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Sarah Golightley SWAN Conference Liverpool, UK 31 March 2012. Transforming Survival. Transgender People’s Access to Domestic Violence Refuges. If you are a transgender woman do you stay in the women’s or the men’s refuge? If you’re a transgender man where do you go?

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transforming survival

Sarah Golightley

SWAN Conference

Liverpool, UK

31 March 2012

Transforming Survival

Transgender People’s Access to Domestic Violence Refuges

where is the support

If you are a transgender woman do you stay in the women’s or the men’s refuge?

  • If you’re a transgender man where do you go?
  • If you don’t identify as either male or female what are your refuge options?
  • Are any of these services safe, supportive, or accessible to transgender people?
Where is the support?

“He started with constant verbal abuse, I was ugly, people knew I was a man, no one would want me cos' I am a freak, I am not a woman. He repeatedly forced me to have sex with him, even though I did not want to as he continued to threaten my life by either harming me himself or by exposing my [transgender] status to people who would not respond well to the knowledge and seek to hurt me.”

- Sara, a transgender woman survivor (Ceissman2011, pp.5)

transphobic domestic violence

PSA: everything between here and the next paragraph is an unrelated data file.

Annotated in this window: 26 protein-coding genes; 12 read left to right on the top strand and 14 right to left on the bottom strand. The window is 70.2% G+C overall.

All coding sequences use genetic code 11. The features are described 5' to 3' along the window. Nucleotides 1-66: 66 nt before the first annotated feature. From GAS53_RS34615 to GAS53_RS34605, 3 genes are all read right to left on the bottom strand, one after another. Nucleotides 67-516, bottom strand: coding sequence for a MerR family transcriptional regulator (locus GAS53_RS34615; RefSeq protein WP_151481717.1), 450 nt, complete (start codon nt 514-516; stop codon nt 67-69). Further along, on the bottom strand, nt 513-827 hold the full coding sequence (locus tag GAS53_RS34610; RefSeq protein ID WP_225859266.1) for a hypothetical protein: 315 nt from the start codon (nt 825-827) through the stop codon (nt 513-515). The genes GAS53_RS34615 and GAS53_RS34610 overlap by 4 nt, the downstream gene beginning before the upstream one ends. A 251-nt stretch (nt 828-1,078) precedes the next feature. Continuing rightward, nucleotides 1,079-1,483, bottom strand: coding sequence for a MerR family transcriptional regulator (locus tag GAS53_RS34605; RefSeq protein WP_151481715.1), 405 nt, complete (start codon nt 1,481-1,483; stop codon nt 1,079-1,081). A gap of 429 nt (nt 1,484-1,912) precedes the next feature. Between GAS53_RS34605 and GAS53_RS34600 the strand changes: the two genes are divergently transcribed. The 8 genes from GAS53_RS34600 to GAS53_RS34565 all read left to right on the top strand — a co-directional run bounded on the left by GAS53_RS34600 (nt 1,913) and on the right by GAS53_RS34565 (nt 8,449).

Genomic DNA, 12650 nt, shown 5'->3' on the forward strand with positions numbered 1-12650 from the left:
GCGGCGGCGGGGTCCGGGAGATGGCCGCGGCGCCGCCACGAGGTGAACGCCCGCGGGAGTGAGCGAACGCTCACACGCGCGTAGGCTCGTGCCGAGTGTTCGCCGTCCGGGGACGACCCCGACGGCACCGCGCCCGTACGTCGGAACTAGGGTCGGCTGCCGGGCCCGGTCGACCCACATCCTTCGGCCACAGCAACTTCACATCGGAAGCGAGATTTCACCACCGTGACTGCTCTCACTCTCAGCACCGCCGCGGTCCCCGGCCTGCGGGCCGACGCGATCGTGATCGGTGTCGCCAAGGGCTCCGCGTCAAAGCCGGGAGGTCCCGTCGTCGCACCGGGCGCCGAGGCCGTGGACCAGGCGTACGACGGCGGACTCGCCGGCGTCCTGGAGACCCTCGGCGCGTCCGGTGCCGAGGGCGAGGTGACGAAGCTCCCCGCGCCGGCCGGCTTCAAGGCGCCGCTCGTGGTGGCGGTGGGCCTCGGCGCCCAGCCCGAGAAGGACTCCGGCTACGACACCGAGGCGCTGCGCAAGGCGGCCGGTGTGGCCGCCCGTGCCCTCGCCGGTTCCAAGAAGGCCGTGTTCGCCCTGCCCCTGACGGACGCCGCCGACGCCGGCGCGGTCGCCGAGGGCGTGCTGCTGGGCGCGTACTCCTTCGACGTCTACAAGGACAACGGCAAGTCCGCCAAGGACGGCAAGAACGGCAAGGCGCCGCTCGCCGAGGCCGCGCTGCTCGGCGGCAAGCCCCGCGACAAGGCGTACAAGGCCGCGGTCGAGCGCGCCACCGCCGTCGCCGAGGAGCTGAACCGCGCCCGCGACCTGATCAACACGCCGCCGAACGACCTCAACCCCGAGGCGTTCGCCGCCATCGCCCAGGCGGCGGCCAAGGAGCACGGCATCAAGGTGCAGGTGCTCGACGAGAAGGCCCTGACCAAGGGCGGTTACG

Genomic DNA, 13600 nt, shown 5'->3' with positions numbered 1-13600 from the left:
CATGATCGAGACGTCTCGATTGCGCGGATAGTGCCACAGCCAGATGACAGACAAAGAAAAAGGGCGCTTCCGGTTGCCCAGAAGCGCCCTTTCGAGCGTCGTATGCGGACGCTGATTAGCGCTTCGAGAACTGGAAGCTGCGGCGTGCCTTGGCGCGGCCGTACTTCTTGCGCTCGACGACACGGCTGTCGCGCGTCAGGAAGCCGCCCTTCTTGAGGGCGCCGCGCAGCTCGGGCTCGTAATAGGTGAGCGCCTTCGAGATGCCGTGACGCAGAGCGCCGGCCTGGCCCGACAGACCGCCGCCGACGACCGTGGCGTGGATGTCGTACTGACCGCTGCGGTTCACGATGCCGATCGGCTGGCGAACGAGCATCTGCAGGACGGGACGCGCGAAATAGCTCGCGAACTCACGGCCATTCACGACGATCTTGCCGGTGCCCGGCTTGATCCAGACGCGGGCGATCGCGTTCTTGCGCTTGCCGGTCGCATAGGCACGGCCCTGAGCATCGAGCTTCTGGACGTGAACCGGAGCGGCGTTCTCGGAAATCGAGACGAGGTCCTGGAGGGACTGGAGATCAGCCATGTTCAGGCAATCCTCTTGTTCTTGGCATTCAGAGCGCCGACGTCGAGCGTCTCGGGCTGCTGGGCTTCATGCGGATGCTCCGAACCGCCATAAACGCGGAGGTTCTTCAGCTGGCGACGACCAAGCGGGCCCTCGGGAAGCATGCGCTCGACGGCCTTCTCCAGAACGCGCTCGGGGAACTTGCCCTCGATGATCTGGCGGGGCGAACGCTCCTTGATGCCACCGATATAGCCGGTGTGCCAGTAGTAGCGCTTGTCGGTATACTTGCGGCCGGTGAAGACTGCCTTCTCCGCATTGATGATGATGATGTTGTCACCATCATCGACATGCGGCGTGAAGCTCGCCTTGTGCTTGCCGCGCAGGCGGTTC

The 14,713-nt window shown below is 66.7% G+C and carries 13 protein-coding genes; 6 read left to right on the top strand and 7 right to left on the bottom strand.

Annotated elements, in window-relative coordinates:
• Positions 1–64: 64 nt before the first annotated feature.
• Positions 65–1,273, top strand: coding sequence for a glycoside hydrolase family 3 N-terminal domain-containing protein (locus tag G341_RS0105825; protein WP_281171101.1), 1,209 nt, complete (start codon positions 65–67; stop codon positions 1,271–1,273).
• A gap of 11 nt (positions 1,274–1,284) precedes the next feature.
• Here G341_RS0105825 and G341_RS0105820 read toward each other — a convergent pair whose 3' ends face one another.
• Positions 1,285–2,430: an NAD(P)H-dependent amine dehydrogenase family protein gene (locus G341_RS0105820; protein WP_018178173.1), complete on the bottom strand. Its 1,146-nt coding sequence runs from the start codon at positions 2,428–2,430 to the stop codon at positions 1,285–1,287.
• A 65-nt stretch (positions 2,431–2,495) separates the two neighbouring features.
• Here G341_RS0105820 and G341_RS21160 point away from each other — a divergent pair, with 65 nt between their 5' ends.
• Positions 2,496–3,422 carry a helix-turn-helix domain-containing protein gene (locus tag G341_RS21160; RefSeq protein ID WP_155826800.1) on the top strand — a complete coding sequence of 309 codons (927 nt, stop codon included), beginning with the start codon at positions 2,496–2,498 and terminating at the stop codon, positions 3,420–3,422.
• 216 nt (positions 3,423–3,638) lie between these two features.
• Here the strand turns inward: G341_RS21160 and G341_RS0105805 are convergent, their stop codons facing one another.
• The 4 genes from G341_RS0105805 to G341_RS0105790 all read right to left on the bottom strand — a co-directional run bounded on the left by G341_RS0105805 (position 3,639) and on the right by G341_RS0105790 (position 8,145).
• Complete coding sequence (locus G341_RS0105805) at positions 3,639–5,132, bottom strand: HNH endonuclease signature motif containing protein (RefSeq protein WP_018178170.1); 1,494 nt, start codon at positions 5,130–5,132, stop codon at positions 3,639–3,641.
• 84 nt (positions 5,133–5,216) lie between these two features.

‘Outing’ a person’s transgender status

  • Not allowing a person to be ‘out’
  • Using the wrong pronouns
  • Forcing someone to perform a gender they do not wish to present as
  • Isolating the victim/survivor from LGBT community and friends
  • Taking advantage of a lack of discrimination protection and housing alternatives
  • Ridiculing or exotifying their body
  • Transphobic name calling, or making a person feel guilty, faulty, or ashamed of their gender
  • Preventing them from gender transitioning (hiding hormones, denying surgery)
  • Blaming a person for being transgender or for causing the discrimination they have experienced
  • Sexual or physical touch of a person’s body that does not respect their gender identity or body comfort
  • Forced marriage of transgender people to ‘correct’ or hide the person’s gender non-conformity
  • All types of DV can be experienced by transgender people, this is potentially magnified in its impact by the effects of transphobia on self-esteem, lack of sensitive support services, and lack of viable alternatives (i.e. many transgender people are not out to family, friends, religious communities or are rejected by them once out)
    • High rates of mental health problems, substance misuse and homelessness
    • More likely to experience harassment and hate crimes
Transphobic domestic violence
t ransphobic domestic violence is a form of gender based violence

Transgender people, like non-transgender women, are consistent targets of violence and discrimination

  • Gender norms are in and of themselves violent – reinforcing gender roles based on inequality, power and coercion. Sexism and transphobia are intricately linked ways of regulating ‘acceptable’ gender expressions